Wednesday, February 15, 2017
Popover for Some Yorkshire Pudding with Make-Ahead Gravy
From the kitchen of One Perfect Bite...In my world it's impossible to serve a rib roast without Yorkshire Pudding on the side. I suspect my family would abandon me on a dessert island if I even tried. Fortunately, the pudding is simple to make and comes together quickly. It's made with the same batter that's used for popovers, and I'm always amazed that a handful of ingredients can produce such airy golden towers. Years ago, I followed English custom and made the pudding in a single large baking dish. That worked while the children were small, but as their appetites grew, the pudding disappeared before everyone at the table was fed. At that point, I switched to popover pans so every member of the family could have their own to nap or drown with gravy as they saw fit. The individual puddings are a visual delight and the trick to their towering, gnarly height is three-fold. First, the batter must sit so the gluten in it has a chance to relax. Second, the initial temperature at which they cook must be high. Third, while the temperature is manipulated as they cook, the oven door must not be opened till the puddings are done. I guarantee that if you follow the directions in the recipe below, you'll have perfect puddings every time you make them. Because my kitchen is small, I do as much cooking as I can ahead of time. I make gravy the day before the feast, so the mess and last minute stress of getting it to the table becomes a non-issue. I like to use a New Orleans-style roux as the base for the gravy I pass with the puddings. It has wonderful flavor and I think you'll agree it's worth the time and watchful eye it takes to make. Here are the two recipes I used for our Christmas in February feast.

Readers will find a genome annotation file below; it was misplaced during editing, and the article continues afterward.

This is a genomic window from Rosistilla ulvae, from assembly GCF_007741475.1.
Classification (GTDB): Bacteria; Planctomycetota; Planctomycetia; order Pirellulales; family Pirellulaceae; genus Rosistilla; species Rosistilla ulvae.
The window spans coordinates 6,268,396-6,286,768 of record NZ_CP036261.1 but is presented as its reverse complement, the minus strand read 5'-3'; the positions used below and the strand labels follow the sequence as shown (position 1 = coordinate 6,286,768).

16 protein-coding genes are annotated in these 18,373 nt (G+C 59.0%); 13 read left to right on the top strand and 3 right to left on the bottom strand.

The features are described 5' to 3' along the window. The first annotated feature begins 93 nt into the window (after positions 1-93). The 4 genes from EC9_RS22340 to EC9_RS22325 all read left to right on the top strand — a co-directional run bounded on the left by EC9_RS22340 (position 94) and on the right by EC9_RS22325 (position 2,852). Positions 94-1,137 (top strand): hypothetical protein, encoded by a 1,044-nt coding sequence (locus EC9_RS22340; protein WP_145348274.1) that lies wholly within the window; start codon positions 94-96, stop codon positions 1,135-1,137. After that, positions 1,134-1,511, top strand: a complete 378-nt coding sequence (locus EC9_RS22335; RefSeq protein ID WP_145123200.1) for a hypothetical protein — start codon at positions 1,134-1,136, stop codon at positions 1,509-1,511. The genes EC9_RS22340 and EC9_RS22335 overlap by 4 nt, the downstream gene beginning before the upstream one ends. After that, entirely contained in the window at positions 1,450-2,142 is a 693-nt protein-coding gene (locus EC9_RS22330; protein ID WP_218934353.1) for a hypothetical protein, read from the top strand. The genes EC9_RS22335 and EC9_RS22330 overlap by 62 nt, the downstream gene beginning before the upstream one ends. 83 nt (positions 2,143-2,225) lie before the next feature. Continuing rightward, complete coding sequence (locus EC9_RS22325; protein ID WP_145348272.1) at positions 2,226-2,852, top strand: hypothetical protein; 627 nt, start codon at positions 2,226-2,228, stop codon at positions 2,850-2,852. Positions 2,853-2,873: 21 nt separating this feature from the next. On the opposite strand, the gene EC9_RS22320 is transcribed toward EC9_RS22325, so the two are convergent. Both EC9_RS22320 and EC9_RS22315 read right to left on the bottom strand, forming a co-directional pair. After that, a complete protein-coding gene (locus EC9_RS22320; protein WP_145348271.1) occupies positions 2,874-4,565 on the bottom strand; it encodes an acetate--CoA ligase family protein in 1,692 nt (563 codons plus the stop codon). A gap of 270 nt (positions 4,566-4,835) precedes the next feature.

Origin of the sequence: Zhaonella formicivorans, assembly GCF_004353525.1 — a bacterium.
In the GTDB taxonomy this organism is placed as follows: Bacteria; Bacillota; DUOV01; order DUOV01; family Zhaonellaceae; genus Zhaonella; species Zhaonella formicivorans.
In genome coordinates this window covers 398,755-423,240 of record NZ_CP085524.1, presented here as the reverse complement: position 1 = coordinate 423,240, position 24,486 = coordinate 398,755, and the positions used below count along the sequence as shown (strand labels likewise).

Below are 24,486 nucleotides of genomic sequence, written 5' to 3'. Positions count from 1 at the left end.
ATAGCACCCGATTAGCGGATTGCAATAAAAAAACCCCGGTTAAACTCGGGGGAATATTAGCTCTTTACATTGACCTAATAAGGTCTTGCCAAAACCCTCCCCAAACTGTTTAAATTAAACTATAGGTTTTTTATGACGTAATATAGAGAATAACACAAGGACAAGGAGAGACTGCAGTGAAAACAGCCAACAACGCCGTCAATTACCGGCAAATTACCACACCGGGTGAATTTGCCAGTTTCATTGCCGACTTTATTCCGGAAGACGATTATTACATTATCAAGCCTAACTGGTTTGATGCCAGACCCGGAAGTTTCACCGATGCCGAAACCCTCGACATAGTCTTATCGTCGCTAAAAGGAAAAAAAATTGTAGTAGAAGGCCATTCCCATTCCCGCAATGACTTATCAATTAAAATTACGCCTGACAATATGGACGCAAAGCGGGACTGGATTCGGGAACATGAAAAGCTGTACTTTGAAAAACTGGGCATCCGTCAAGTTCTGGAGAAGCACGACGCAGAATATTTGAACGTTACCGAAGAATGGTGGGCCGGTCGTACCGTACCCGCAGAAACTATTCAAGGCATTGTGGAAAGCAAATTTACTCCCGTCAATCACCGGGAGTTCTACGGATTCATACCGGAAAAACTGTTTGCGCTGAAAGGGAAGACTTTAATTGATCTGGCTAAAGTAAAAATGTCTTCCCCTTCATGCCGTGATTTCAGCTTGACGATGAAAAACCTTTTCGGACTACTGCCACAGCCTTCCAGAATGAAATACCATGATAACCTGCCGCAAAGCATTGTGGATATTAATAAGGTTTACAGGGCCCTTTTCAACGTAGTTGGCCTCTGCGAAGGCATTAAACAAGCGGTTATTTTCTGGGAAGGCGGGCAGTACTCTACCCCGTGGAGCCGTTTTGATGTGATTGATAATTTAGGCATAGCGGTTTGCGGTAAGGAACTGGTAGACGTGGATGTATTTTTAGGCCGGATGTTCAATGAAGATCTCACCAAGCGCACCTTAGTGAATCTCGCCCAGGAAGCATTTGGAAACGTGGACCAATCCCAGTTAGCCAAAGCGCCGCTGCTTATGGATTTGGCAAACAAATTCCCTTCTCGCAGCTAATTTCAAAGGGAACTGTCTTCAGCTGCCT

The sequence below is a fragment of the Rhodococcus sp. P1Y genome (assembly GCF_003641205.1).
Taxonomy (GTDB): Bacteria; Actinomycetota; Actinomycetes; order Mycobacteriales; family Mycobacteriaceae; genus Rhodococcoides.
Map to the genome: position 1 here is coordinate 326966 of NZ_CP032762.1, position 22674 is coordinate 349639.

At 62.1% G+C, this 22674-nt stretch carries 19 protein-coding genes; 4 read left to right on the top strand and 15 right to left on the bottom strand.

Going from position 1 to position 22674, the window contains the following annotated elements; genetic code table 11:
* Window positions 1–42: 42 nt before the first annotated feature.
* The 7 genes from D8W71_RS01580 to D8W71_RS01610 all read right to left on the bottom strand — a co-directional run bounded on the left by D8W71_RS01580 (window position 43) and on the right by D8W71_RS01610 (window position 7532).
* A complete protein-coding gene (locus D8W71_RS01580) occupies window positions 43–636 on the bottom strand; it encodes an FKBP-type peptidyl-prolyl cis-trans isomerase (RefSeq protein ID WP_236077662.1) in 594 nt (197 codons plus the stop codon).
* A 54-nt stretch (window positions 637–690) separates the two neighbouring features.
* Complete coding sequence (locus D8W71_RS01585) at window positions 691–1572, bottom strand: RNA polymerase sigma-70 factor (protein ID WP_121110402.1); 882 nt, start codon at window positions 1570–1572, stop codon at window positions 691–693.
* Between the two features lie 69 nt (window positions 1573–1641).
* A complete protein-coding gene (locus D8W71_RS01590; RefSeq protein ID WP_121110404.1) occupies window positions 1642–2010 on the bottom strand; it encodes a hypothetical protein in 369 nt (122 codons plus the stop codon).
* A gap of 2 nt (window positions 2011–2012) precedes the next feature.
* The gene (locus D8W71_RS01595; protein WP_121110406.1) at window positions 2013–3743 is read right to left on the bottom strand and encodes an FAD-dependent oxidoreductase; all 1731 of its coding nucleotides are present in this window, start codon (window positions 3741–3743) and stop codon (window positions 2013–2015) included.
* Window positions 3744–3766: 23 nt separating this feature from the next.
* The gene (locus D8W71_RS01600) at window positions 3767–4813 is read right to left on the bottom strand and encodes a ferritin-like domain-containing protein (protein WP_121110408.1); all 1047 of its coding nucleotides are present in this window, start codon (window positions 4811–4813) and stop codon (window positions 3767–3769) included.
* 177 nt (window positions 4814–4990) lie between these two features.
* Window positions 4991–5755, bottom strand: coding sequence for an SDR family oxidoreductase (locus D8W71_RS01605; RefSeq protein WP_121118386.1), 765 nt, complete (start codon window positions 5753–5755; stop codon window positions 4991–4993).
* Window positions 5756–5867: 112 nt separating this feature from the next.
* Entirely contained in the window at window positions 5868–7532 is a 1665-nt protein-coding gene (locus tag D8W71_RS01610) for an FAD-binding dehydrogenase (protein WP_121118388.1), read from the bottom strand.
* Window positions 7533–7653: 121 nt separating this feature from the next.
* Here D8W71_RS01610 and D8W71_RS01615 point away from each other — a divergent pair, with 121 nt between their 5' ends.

Yorkshire Pudding...from the kitchen of One Perfect Bite courtesy of The Best Recipes for Holiday Baking
2 large eggs
1 cup whole milk
1 cup (5-oz.) unbleached all-purpose flour
1/2 teaspoon salt
1 tablespoon unsalted butter, melted
1 tablespoon vegetable oil
1) Several hours or a day before baking, whisk eggs and milk in a large bowl until well-combined, about 20 seconds.
2) Whisk flour and salt in a medium bowl and add to egg mixture, stirring just until incorporated - mixture will still be lumpy. Add melted butter and whisk until batter is bubbly and smooth, about 30 seconds. Cover batter with clear wrap and refrigerate for at least 3 hours or overnight. Bring batter to room temperature before proceeding.
3) When ready to bake, preheat oven to 450 degrees F. Move an oven rack to lowest possible position. Measure 1/2 teaspoon oil into each cup of a popover pan. Place pan in oven for 10 minutes.
4) Stir room temperature batter and pour into a 4 cup measure. Working quickly, remove pan from oven and pour an equal amount of batter into each of the 6 cups.
5) Return pan to oven and bake for 20 minutes, without opening oven door. Lower heat to 350 degrees F and bake 15 to 18 minutes longer or until popovers are golden brown all over. Remove from oven. Invert pan onto a wire rack and cool 2 to 3 minutes before serving. Yield: 6 servings.
Make-Ahead Gravy...from the kitchen of One Perfect Bite courtesy of Emeril Lagasse
1/4 cup butter
1/4 cup all-purpose flour
4 cups beef stock
Freshly ground black pepper
Combine butter and flour in a saucepan over medium heat. Stir to blend. Cook, stirring, constantly, to make a dark brown roux, about 12 to 15 minutes. It took 45 minutes for my roux to turn a dark brown. Stir in stock and season with salt and pepper. Bring mixture to a boil, then reduce to medium-low and continue cooking for 15 to 20 minutes. At end of 20 minutes, my sauce was still very thin. I returned pot to high heat and brought sauce to a boil, stirring until it was reduced by half and coated a spoon, about 20 minutes longer. When desired consistency is reached, remove from heat and keep warm, or allow to cool to room temperature and refrigerate. Reheat and thin as necessary when needed. Yield: 2 to 3 cups.
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